2 And the people were divided one against another; and they did separate one from another into tribes, every man according to his family and his kindred and friends; and thus they did destroy the government of the land.
3 And every tribe did appoint a chief or a leader over them; and thus they became tribes and leaders of tribes.
(3 Nephi 7:2-3)
Why did the Nephites separate into tribes? Because they didn’t know who to trust anymore. Their governor had been assassinated. They were surrounded by robbers who appeared to be ordinary people and who were willing to lie to defend one another. Their justice system, as a result, was useless. All that they could do was gather in groups of people who really could trust each other—family and close friends. Since it was impossible to trust acquaintances, it was also impossible to select leaders and to organize shared activities beyond these groups. Since we all benefit when we are able to collaborate with other people, we are all impoverished when our circles of trust constrict.
The Gadianton robbers played a pivotal role in destroying trust in the society, but the hardening of social classes also played an important role. In the prior chapter, Mormon tells us that “the people began to be distinguished by ranks, according to their riches and their chances for learning; yea, some were ignorant because of their poverty, and others did receive great learning because of their riches” (3 Nephi 6:12). A rigid class structure with little movement between social classes created a climate in which distrust could spread rapidly.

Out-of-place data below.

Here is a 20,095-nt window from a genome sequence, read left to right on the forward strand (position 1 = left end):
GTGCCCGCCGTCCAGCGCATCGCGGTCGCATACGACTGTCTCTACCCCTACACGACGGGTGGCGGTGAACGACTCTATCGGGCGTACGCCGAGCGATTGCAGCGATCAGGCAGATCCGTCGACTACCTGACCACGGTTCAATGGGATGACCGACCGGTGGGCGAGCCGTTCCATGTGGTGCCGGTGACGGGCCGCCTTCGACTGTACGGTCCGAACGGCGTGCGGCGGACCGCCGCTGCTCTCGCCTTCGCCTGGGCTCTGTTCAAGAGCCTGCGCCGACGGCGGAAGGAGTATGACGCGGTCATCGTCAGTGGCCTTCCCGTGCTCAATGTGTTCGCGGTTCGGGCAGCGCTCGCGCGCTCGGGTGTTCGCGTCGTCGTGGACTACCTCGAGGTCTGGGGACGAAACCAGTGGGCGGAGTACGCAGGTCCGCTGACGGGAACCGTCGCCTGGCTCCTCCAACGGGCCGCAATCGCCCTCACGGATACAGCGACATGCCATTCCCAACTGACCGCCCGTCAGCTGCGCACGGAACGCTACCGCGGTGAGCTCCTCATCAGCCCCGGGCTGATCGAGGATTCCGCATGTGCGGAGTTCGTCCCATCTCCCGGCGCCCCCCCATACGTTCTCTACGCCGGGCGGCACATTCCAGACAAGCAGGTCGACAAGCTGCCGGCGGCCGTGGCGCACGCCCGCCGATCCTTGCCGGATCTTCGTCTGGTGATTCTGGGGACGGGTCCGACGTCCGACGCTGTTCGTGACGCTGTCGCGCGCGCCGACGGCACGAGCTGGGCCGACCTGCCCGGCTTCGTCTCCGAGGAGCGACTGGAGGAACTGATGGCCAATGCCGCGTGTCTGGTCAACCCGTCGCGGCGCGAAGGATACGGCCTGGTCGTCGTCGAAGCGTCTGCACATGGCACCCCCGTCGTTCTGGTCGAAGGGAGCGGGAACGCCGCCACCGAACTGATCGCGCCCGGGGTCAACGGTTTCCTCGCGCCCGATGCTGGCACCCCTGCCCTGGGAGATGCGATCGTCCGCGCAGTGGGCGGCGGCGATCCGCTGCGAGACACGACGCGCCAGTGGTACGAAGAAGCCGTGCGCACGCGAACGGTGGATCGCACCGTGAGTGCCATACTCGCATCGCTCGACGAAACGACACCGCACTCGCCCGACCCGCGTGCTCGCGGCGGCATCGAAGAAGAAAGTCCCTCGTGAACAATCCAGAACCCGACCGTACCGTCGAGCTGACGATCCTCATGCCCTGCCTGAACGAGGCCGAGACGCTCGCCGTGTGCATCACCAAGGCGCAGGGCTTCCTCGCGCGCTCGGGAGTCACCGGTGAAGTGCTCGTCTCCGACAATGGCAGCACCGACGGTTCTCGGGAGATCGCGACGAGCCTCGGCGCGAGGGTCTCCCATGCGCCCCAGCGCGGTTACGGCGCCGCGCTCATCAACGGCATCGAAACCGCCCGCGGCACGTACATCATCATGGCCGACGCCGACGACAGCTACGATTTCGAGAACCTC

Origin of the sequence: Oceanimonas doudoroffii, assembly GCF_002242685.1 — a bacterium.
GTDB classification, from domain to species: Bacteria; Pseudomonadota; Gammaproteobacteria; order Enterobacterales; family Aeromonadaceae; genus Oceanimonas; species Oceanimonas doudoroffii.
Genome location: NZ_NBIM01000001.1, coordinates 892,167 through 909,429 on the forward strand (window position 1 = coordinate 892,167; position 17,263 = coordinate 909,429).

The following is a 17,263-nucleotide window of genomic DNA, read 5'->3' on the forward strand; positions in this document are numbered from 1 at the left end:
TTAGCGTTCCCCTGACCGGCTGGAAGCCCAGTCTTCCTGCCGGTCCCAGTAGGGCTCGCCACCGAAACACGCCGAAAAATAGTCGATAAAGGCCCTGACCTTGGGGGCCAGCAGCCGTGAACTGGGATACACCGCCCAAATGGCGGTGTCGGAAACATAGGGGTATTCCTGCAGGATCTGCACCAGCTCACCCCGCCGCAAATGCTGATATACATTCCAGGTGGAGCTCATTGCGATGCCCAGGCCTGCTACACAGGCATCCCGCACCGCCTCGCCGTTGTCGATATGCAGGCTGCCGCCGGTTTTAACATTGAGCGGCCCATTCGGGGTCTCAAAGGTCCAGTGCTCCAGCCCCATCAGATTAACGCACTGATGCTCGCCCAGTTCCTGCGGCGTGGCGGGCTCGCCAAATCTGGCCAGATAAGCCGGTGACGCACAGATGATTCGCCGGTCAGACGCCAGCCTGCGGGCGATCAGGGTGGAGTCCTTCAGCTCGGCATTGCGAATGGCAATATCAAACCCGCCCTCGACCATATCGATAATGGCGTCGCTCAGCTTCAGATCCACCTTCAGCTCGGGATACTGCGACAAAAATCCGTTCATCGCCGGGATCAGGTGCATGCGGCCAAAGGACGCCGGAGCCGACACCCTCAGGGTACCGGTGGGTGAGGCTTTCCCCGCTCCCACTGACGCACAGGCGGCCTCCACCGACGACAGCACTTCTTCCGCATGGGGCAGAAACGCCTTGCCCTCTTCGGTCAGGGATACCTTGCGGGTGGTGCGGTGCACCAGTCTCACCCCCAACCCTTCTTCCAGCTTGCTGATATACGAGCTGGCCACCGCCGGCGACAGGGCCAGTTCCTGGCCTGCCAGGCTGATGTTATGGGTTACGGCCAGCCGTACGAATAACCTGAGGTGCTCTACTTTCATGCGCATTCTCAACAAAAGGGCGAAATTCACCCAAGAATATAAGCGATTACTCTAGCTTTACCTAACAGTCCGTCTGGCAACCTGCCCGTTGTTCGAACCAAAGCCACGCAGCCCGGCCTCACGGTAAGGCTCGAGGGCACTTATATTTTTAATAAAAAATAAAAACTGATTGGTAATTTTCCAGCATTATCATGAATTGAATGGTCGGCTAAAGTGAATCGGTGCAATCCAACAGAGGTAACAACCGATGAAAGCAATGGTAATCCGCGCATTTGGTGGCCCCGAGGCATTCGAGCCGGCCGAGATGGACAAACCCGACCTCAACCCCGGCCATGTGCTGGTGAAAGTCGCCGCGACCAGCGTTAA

What is the antidote for this phenomenon? It is to build relationships with a diverse group of people, to form alliances and build trust with people who are different from you. As President Russell M. Nelson said this week after a historic meeting between Church leaders and the NAACP:
Together we invite all people, organizations and governmental units to work with greater civility, eliminating prejudice of all kinds and focusing more on the many areas and interests that we all have in common. As we lead our people to work cooperatively, we will all achieve the respect, regard and blessings that God seeks for all of His children.
And in turn, Derrick Johnson, president of the NAACP said:
Like the Latter-day Saints, we believe all people, organizations and government representatives should come together to work to secure peace and happiness for all God’s children. Unitedly, we call on all people to work in greater harmony, civility and respect for the beliefs of others to achieve this supreme and universal goal (“First Presidency and NAACP Leaders Call for Greater Civility, Racial Harmony,” mormonnewsroom.org, 17 May 2018)
Today, I will work to build relationships of trust with the people around me, particularly with people who are different from me. I will remember that contracting circles of trust impoverish all of us. I will do what I can to build bridges of trust and collaboration among the people in my community.